As of now, neither the Belarusian nor the Russian side has specified the exact amount earmarked for the development of infrastructure for Belarusian transit in the next two years. However, Secretary of State of the Union State Dmitry Mezentsev said that enhancing railways and augmenting capacity demand resources that were not initially planned for investment, but the presidents have outlined such a task, and specific instructions have been issued to the ministries and departments of both countries.

Oleg Degtyaryov, General Director of RusTrans, member of ACEX Alliance in Moscow, agrees that massive investments in new infrastructure are the only remaining option. According to him, cargo can be redirected to Russian Black Sea ports, but it all comes down to the economy and limited opportunities for our exporters.

“Traditionally, shippers from the Republic of Belarus delivered cargo via Baltic ports due to the short distance from stations of departure to transshipment ports. The Black Sea ports were not very actively involved; certain attempts were made to supply crude oil to Belarus via Ukrainian ports which failed due to the idle economy. Amidst sanctions, remaining options include the northwestern ports such as St. Petersburg, Ust-Luga, Murmansk and Arkhangelsk. The problem is about these ports’ throughput capacity. Redirecting all exports in this direction would limit opportunities for our exporters, meaning the sole option is the construction of new port infrastructure with expanded railroad access,” Oleg Degtyaryov noted.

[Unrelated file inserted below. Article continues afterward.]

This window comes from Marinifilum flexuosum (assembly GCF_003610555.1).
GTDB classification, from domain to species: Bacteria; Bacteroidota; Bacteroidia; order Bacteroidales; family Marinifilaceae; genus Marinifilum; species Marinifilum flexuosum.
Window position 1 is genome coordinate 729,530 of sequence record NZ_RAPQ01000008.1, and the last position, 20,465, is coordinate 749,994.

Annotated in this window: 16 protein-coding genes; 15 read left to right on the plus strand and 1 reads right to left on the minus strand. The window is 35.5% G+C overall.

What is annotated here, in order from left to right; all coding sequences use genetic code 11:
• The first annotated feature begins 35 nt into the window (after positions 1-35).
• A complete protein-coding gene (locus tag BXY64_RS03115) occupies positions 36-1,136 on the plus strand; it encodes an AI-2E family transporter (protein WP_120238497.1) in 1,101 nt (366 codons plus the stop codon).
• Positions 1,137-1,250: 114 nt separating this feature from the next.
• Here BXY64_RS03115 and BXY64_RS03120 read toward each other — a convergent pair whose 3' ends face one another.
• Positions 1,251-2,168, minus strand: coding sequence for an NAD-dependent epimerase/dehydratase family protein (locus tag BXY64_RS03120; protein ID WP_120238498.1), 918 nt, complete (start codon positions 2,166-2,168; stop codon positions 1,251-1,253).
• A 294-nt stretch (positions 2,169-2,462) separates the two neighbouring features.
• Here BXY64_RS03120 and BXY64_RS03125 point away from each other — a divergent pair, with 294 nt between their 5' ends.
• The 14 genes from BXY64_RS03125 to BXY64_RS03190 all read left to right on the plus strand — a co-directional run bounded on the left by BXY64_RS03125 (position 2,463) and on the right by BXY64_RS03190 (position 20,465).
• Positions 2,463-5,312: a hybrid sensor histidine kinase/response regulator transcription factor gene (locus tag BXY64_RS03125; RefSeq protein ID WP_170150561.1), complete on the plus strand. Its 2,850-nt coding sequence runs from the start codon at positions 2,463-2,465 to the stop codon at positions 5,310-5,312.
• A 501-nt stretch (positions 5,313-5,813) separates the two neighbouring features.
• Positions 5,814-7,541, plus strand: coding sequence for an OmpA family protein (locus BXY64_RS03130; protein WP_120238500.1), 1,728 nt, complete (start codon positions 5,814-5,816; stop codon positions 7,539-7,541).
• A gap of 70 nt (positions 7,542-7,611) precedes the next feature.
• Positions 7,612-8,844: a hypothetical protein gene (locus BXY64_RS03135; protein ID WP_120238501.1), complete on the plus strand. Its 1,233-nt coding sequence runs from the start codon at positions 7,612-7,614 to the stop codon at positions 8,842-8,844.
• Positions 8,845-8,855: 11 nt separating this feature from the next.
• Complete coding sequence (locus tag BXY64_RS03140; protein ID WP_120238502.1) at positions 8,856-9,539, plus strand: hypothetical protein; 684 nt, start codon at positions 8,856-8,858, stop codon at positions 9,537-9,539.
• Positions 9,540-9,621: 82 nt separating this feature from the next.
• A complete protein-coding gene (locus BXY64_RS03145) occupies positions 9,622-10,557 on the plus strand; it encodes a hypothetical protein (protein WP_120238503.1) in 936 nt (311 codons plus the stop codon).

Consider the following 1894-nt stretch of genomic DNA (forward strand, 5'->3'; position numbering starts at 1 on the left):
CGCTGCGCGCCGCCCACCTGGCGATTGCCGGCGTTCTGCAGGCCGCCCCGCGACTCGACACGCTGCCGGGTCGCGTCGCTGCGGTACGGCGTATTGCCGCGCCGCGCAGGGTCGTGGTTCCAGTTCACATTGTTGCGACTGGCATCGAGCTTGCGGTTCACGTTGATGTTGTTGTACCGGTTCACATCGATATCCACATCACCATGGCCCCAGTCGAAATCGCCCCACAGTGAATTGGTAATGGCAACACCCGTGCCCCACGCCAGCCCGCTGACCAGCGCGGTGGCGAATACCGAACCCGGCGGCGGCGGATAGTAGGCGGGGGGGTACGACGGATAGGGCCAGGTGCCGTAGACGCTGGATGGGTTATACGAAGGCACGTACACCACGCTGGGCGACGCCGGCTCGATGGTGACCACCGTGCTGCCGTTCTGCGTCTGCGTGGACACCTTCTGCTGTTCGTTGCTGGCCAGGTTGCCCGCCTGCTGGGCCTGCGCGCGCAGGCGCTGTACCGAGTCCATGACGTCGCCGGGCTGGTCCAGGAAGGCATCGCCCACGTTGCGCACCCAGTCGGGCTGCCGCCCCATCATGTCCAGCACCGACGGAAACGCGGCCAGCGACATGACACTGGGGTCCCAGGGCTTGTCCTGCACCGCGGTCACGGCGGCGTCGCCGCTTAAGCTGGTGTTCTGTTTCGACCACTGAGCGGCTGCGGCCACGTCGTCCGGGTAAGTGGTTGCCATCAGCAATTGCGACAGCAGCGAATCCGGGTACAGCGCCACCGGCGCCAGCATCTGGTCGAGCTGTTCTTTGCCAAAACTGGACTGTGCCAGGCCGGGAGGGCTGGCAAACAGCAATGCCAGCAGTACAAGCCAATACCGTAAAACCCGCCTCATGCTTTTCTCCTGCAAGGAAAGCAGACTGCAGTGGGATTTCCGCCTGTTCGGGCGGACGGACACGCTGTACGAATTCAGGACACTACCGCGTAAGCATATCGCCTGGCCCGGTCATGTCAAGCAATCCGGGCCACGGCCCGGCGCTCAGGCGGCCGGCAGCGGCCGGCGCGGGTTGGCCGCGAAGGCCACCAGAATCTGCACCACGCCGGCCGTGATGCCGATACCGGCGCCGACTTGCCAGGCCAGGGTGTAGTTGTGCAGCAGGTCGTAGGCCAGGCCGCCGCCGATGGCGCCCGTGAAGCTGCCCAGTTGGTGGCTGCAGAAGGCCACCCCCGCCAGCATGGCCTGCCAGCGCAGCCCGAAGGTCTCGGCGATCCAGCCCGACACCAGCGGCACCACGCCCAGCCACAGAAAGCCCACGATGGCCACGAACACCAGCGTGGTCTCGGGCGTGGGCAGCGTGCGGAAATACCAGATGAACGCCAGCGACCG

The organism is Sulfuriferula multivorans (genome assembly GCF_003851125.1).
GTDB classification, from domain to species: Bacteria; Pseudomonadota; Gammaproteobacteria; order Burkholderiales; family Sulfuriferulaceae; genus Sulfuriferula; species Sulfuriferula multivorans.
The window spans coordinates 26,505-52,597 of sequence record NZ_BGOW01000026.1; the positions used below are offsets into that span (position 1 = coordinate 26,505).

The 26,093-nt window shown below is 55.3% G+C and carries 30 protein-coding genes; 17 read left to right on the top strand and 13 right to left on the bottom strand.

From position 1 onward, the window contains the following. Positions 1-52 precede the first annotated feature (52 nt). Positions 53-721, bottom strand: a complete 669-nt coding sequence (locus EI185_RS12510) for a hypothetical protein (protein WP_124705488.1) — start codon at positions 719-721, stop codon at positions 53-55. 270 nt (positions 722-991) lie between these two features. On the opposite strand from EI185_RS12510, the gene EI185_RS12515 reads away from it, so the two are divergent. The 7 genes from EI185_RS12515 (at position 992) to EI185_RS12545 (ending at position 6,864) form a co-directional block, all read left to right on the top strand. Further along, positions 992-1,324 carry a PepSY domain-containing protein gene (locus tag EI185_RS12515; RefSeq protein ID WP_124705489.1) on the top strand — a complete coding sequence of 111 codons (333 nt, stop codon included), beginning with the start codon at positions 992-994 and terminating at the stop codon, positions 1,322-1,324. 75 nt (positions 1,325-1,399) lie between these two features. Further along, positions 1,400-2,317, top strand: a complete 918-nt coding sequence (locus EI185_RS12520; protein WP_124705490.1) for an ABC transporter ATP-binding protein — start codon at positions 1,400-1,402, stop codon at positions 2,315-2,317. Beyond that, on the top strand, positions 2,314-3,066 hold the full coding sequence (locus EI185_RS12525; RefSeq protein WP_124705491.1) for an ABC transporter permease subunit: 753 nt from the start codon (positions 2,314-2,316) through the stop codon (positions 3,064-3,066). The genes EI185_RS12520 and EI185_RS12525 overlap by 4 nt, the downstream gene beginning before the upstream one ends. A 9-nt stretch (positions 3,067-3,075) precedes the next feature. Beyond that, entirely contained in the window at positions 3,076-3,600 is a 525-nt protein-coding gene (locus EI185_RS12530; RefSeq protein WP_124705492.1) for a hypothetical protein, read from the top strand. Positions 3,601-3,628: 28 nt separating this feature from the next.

Belarus is willing to invest in the project for constructing a specialized terminal in Murmansk for fertilizers transit, the expert added. As Murmansk Region Governor Andrei Chibis previously stated, the terminal on Kola Bay’s western coast will boast the throughput capacity of 5-7 million tons.

In early 2024, in his comments following a meeting of the Supreme State Council of the Union State, Ambassador of Belarus to Russia Dmitry Krutoi once again confirmed that Belarus was not abandoning plans on building new ports in Russia, including a port in the Murmansk Region.

Delovoy Profil (Business Profile) Group management consulting analysts told Gudok that last year Russia amounted to 83% of Belarusian railway exports, 1.5 times higher against 2022. Nearly half of this amount – 14.1 million tons, or 2.5 times more than in 2022 – was handled by twenty Russian ports.

Additionally, Belarusian timber and related products, as well as fertilizers and dairy products were shipped by rail through Russia to Kazakhstan and other CIS countries in the east. A significant share of Belarusian rail exports consists of deliveries via Russia and Kazakhstan to China, which increased 1.7-fold last year. Belarus’ container shipping to China went up 1.5-fold, with 1,500 container trains sent.

As estimated by Business Profile experts, the high cost of transportation and insufficient capacity of operational railway routes do not allow for increasing rail freight traffic from Belarus. In the former case, Belarus managed to agree on 10%-40% discounts on shipments to St. Petersburg ports as well as via the North-South transport corridor, while the later case requires substantial investments.

“Cargo transit cannot be extensively increased due to the existing port and rail infrastructure used at almost full capacity,” Business Profile analysts claim. “The project for construction of new railway routes, which would boost cargo transportation from Belarus, is still under discussion. The construction costs are hard to estimate. The modernization of 1 km of rail track would cost approximately 43 million rubles while building a new one will cost more by another 40%, meaning that investment projects to boost Belarusian cargo transportation via Oktyabrskaya Railway would inevitably require over tens of billions of rubles.”

By Igor Pylaev, mass communications specialist, author of PR and marketing books